When West Country Voices spoke to Samways, their spokesperson said very clearly, “This is not to do with Brexit and how you voted”. That’s a generous viewpoint, many would say. However, in their open letter to MPs, the firm had already stated: “Firstly, we speak on behalf of fishing communities in expressing our disappointment at the final deal agreed with the European Union (EU) over access to British waters. We are not naïve enough to underestimate the impact that a no deal could have on the UK as a whole, but we are equally aware that if fishing communities had not been promised greater control of our waters, the vote may well have been in favour of remain.”
Samways need to find a swift resolution to the bureaucratic and transport difficulties they currently face, which they stress can only be done by working through co-operation on both sides of the Channel, albeit within the constraints of “the deal” which the UK Government agreed with the EU on Christmas Eve. The company are talking specifically to Conservative MPs Chris Loder (West Dorset) and Anthony Mangnall (Totnes), hoping they can bring their influence to bear on the government in order to make the whole matter manageable for them – and for others in the seafood export trade too. As has been widely reported in the media, many UK fishermen and people involved in fish-related industries are facing financial ruin.
When I spoke to Samways they were keen to make clear that there are UK-wide, major issues to be resolved urgently, but that action by the government was even more desperately needed for Scottish fishermen and seafood producers than for themselves.
The final paragraph of Samways’s letter to MPs states: “The reality is that seafood auctions, fishermen and businesses like ours may be forced to make a decision as to the viability of trading whilst these complications remain. It is our hope that the UK and European nations will come together and take immediate action on this matter, given what is at stake in the midst of a global pandemic”.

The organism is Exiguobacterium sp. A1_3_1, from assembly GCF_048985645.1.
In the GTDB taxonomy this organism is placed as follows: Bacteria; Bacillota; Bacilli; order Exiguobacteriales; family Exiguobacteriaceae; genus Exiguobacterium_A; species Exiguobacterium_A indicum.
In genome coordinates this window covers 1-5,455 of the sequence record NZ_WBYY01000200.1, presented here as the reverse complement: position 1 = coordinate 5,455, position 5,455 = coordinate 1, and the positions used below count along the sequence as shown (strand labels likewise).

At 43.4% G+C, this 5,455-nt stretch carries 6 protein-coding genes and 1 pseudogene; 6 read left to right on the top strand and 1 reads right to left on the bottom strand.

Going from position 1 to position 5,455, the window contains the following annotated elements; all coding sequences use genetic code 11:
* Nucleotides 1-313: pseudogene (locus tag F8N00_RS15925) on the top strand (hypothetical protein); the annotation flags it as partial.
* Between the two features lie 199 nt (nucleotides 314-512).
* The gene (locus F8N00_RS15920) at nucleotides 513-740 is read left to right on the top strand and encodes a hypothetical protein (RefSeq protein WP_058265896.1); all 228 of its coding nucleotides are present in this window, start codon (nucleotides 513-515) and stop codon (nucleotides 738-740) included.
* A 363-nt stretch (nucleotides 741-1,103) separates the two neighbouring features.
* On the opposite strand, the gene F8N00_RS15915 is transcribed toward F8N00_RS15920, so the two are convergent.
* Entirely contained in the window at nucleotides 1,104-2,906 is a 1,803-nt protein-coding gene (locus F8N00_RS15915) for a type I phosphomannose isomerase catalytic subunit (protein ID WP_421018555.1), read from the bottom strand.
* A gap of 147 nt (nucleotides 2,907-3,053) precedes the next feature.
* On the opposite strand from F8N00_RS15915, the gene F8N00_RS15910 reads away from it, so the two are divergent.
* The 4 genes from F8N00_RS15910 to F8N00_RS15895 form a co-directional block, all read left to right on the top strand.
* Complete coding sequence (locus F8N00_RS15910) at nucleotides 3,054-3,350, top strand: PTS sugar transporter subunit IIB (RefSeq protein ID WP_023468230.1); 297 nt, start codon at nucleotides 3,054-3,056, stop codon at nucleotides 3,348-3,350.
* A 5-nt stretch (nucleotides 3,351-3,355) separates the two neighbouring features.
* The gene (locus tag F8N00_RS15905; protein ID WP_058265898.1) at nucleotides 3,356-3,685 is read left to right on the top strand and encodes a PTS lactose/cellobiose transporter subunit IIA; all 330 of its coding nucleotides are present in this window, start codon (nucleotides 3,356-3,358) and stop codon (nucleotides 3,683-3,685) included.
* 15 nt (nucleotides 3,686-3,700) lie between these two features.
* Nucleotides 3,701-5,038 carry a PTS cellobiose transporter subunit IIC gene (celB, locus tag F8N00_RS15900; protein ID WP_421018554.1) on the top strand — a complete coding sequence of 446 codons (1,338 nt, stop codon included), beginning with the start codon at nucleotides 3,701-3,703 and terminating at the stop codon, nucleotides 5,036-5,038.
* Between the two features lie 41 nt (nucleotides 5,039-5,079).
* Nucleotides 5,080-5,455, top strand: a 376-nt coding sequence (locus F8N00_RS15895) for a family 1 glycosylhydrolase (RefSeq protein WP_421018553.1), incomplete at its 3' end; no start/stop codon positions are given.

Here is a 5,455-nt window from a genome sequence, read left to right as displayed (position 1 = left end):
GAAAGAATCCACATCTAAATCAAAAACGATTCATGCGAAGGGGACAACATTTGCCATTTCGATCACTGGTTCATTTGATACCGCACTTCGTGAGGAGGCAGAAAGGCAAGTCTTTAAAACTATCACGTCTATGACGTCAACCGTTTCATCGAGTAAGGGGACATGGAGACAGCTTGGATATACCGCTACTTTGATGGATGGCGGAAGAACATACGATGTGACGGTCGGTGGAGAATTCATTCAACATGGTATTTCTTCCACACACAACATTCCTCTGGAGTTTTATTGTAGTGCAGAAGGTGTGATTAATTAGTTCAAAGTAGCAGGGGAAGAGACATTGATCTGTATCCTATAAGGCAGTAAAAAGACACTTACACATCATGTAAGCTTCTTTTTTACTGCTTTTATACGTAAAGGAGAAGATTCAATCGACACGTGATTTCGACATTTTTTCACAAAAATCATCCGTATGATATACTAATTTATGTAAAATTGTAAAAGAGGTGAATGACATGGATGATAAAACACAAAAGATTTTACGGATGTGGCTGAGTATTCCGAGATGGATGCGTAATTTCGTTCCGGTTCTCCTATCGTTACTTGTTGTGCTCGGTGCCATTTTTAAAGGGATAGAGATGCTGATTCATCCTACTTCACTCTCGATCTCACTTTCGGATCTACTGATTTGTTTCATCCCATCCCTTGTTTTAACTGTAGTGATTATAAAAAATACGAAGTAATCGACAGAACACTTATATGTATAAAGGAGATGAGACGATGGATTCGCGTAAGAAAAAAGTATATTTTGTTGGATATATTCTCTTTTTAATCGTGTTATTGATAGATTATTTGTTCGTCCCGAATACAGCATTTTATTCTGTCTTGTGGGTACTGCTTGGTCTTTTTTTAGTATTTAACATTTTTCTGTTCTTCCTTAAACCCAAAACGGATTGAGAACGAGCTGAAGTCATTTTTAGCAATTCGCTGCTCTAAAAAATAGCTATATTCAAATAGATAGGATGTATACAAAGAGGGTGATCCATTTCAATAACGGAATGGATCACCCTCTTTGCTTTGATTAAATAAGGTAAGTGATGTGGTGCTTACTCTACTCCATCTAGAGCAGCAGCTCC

To quote the words of that member of the Samways family to Bridport Nub News: “Hopefully we will find a recipe and work together, because in the end, that’s what it’s all about, coming together.”
Wise words indeed. I trust someone in government hears them before it’s too late.
There is hope that angry complaints by fishermen might yield some results. Responding to a question in the House of Commons on 14 January, DEFRA minister George Eustice hinted at compensation, but talked the problem down as being “a quiet time of year for the trade”. Perhaps the threat by irate Loch Fyne fishermen of a pile of putrid shellfish gracing the gates to Downing St may concentrate minds.
This is clearly anything but the “frictionless trade” which the industry enjoyed before Brexit. Recent disruption to exports has been dismissed by Boris Johnson (giving evidence to the Commons Liaison Committee on 13 Jan) as “teething problems”, but Michel Barnier is quoted in the Financial Times as warning that “post-Brexit border friction is the new normal” under the terms of the thin deal struck with the EU: “there are … obvious, inevitable consequences when you leave the single market and that’s what the British wished to do.”
West Country Voices would like to thank Samways Fish Merchants and International Transporters Ltd for their assistance. We wish them and their staff well at this difficult time.